Thriving in uncertainty Deloitte’s fourth biennial cost survey: Cost improvement practices and trends in the Fortune 1000 April 2016
Highlights from this year’s survey
About the survey
Choosing the right cost management approach
Appendix: Survey findings by industry
Global macroeconomic factors are having a major impact on cost improvement priorities and actions for large US companies. Over the past few years, the US economy has been gaining significant strength; however, other parts of the world are still struggling—or even regressing—creating a drag on US multinationals, which are more reliant on foreign markets than ever in today’s global economy. According to the 210 senior executives of US-based Fortune 1000 companies who participated in our fourth biennial cost survey, these conflicting forces are creating a paradox we call “thriving in uncertainty,” a situation in which many US companies are simultaneously pursuing seemingly conflicting goals of aggressive growth and aggressive cost improvement. Does the strategy of “thriving in uncertainty” reflect a new and permanent state of cautious optimism? Or is it simply a byproduct of today’s global macroeconomics—and ultimately just a temporary steppingstone to one of the more traditional cost management strategies? Only time will tell. Whatever the future holds, a key to cost program success is choosing a cost management strategy that aligns with your company’s needs and is capable of delivering the required level of savings. Using tactical initiatives to pursue aggressive cost targets is likely a recipe for failure.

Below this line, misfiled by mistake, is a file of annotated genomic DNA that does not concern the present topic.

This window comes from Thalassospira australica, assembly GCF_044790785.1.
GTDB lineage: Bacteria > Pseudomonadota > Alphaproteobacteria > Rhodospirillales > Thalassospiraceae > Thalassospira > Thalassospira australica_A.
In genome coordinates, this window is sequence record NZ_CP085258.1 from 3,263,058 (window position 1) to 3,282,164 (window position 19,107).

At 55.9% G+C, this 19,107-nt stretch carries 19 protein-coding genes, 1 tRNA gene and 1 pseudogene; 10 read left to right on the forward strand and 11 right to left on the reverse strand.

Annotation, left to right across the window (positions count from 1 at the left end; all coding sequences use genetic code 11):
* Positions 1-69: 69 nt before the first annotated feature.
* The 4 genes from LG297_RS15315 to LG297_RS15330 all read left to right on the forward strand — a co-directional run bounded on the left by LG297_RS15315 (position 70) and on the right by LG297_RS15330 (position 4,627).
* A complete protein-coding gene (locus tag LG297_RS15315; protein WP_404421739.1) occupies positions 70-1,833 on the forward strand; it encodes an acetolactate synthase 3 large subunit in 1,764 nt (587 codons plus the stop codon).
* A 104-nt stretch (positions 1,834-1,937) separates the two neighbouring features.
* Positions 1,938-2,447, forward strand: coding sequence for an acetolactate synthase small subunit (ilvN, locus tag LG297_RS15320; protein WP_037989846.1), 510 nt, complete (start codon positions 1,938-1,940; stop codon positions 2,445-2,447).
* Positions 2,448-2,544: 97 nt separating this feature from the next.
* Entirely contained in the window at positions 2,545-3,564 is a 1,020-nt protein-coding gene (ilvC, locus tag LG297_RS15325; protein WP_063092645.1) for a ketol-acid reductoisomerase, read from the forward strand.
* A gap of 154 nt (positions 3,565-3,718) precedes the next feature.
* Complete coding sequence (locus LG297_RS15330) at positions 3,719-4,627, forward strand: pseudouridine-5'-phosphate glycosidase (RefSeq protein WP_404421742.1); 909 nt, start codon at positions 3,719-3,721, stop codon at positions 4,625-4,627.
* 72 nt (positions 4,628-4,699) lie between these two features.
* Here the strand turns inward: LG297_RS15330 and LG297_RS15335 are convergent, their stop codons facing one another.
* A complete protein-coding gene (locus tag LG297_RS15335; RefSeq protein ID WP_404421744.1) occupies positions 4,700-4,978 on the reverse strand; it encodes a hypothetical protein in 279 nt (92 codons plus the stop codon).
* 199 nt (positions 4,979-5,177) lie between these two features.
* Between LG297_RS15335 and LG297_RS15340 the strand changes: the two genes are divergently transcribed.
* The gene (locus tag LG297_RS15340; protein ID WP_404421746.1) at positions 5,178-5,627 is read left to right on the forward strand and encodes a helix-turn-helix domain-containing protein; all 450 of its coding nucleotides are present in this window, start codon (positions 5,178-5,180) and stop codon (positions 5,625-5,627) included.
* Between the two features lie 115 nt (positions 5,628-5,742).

Highlights from this year’s survey • Annual revenues are growing and this growth trend is expected to continue for at least the next 24 months. Sales growth is viewed as the top strategic priority, jumping to 51 percent from 36 percent in our previous survey. “Organization and talent” is also a top strategic priority, consistent with a growth mindset, since having qualified workers and deploying them effectively is key to successful growth. • Despite these strong growth signals, balance sheet management is also viewed as an increasingly high priority, more than tripling from seven percent in our previous survey to 25 percent this year. This is somewhat surprising, since a focus on balance sheet management issues, such as working capital, treasury, credit, and cash flow, tends to be associated with business distress, not aggressive growth. Similarly, the vast majority of surveyed companies (88 percent) expect to pursue cost reduction over the next 24 months regardless of whether revenues are increasing or decreasing. • “Macroeconomic concerns / recession” is viewed as the top external risk over the next 24 months. Other top external risks that fuel uncertainty are commodity price fluctuations and digital disruption. • The “save to grow” strategy that emerged in our previous survey (using cost reduction to fund growth initiatives) remains prominent; however, it might now be viewed as table stakes for “thriving in uncertainty,” which takes the idea of simultaneous growth and cost improvement to an entirely new level. • The top cost reduction drivers are “gaining a competitive advantage” and “required investment in growth areas,” which are both growth-oriented business factors. However, the next highest drivers are “international portfolio performance” and “reduction in consumer demand,” which are more defensive in nature. • Cost reduction targets continue to rise, with most companies surveyed (59 percent) now pursuing targets of 10 percent or more and 33 percent of companies pursuing targets of more than 20 percent. However, the percentage of cost programs that failed to meet their targe